Simulating Distracted Driving

Vladislav N

1

Imagine driving down the countryside on a calm spring day, surrounded by gorgeous trees and freshly painted farms. You turn your head to the right and past the trees you see cows slowly munching on the grass. Then you start to turn your head to the left and the next thing you know you get punched in the face by a massive white airbag. After finally pushing the airbag out of your face, you see that you smashed the back of an SUV. I am guessing, though, that as horrific as this scenario sounds, you are not feeling particularly emotionally affected unless you or someone you know has experienced a similar situation firsthand. This is because you are imagining this situation, but not actually experiencing it. Of course, I would never suggest that you should purposely get into a car accident. Instead, it might be worth it for you to experience this imagined situation virtually. Luckily, companies have already developed realistic distracted driving simulators, allowing you to experience the consequences of not paying attention to the road. Thus, my solution to distracted driving is to test out requiring drivers to complete a distracted driving simulator during their driver’s license exams. Distracted driving simulators are still a relatively new educational tool, with companies such as Allstate and AT&T experimenting with their own versions. These tools range from simple videos requiring a VR headset and a smartphone in the case of AT&T’s simulator, to Allstate’s fancy Reality Rides simulator consisting of a “stationary vehicle with virtual reality LED screens across the windshield, displaying animated scenarios drivers often encounter” (“Allstate Launches Fifth Annual Reality Rides® Tour”; It Can Wait). Motor vehicle departments thus have a choice of the type of distracted driving simulator to use, perhaps even opting for a standardized version for all of them. Additional research still needs to be done on the effectiveness of distracted driving simulators. That is why I am suggesting that we start with just a few departments testing their effectiveness before rolling the program out nationwide. Nevertheless, simulators of all types are already widely used and effective in other fields. For instance, in 2015, USPS implemented a VR training simulator for drivers in Brooklyn, New York, and Tampa, Florida. They subsequently experienced a “7% reduction in accidents in New York and… reduced crashes in Tampa as well” (“U.S. Postal Service Using VR”). Altogether, we cannot go wrong with at least trying out this idea! At this point, you might be wondering why I chose this idea. A few years ago, my college sponsored a distracted driving simulator on campus. Of course, by this point, I had heard all the statistics and horror stories about the dangers of distracted driving, but it was all told to me and did not stick with me. It was not until I actually experienced crashing into a virtual vehicle while texting that the danger affected me on a deeply personal level. That feeling has stuck with me ever since, and I continue to stay focused on the road at all times. Hopefully, that feeling will stick with others who try out a simulator, potentially saving their lives one day! Works Cited “Allstate Launches Fifth Annual Reality Rides® Tour to Help Put the Brakes on Distracted Driving.” Allstate Insurance Company, 4 April 2017, https://www.allstatenewsroom.com/news/allstate-launches-fifth-annual-reality-rides-tour-to-help-put-the-brakes-on-distracted-driving/. Accessed 20 March 2018. It Can Wait. AT&T, https://www.itcanwait.com/home. Accessed 20 March 2018. “U.S. Postal Service Using VR to Train Drivers.” Trucking Info, 26 October 2017, http://www.truckinginfo.com/channel/drivers/news/story/2017/10/u-s-postal-service-using-vr-to-train-drivers.aspx. Accessed 20 March 2018.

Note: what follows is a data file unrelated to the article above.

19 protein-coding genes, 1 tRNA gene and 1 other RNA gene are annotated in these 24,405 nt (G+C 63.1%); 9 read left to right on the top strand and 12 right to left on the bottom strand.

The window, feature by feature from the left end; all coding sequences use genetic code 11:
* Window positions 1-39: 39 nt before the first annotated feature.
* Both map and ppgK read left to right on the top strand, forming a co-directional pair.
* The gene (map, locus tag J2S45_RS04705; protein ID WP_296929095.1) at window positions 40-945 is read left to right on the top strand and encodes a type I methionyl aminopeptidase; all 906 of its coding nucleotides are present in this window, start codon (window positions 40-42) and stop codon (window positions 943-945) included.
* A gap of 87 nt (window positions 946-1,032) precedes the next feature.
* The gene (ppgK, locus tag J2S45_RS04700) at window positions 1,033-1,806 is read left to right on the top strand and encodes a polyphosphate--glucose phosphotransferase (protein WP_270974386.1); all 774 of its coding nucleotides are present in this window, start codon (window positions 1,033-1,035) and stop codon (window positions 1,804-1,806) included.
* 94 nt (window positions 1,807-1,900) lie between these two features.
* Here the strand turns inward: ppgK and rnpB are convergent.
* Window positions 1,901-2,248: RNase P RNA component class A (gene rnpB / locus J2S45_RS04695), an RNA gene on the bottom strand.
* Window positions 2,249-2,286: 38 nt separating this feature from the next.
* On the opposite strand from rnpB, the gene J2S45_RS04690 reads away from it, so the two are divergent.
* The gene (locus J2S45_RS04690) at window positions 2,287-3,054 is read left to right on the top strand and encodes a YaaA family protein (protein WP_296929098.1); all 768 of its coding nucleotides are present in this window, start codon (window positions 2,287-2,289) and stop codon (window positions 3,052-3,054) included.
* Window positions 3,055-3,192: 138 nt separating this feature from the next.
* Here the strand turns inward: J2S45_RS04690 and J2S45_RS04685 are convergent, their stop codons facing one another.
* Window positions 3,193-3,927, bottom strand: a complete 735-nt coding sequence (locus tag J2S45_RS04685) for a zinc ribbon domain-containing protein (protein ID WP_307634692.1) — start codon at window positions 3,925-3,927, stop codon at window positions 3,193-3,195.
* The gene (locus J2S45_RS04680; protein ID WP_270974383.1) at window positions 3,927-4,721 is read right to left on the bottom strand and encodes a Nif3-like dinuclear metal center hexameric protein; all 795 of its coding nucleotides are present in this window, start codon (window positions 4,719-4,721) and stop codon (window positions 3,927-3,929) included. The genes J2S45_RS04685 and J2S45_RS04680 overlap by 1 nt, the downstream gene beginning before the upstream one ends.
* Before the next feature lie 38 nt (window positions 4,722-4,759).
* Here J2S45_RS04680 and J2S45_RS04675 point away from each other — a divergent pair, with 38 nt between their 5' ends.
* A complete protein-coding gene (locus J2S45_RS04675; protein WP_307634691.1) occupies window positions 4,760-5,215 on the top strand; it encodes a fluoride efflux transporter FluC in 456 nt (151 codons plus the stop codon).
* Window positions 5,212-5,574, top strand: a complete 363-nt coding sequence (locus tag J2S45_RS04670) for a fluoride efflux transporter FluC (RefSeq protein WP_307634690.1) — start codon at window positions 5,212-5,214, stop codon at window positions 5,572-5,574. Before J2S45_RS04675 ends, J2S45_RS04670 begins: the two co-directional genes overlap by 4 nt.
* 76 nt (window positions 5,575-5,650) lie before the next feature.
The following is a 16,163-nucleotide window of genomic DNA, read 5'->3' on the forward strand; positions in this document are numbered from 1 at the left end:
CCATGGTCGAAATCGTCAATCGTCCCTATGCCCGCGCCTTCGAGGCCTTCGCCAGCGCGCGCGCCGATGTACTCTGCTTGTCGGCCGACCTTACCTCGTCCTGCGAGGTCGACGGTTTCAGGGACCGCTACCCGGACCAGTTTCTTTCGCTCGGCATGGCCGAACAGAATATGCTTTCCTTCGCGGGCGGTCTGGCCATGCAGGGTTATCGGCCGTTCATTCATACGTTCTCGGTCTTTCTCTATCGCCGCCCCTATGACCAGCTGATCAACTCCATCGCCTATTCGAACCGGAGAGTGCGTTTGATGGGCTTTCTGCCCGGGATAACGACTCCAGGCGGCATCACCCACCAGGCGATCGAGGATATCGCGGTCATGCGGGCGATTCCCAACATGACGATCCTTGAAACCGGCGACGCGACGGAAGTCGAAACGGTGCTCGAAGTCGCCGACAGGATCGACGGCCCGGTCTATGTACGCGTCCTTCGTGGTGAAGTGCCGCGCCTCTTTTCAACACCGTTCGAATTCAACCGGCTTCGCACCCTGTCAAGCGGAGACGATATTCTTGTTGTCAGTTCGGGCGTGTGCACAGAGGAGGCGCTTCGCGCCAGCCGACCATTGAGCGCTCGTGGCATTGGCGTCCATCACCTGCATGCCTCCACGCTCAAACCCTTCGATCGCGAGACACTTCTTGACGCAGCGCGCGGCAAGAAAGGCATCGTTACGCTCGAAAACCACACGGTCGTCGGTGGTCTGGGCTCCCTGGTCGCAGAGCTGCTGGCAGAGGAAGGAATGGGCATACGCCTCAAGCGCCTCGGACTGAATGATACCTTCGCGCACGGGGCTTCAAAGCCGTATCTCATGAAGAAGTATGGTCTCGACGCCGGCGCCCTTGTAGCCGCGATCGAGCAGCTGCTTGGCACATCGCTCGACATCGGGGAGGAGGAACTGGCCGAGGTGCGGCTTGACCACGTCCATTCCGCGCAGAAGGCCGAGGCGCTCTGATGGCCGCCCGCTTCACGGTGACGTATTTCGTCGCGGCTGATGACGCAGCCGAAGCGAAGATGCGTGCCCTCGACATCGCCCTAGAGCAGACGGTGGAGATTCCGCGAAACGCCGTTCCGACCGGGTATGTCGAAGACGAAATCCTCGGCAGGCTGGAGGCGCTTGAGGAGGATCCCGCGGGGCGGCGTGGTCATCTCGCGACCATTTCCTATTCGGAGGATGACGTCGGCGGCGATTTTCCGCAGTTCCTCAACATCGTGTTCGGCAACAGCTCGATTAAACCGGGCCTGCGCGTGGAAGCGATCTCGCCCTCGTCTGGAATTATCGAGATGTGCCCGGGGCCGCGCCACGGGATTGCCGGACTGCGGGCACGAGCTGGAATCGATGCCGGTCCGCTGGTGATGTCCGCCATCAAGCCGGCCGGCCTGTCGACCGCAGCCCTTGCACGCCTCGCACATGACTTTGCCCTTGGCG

Description

I decided to write an essay about how we can use modern distracted driving simulators to help end distracted driving. Thanks to this technology, we can now actually have people virtually experience the consequences, instead of just telling them about it.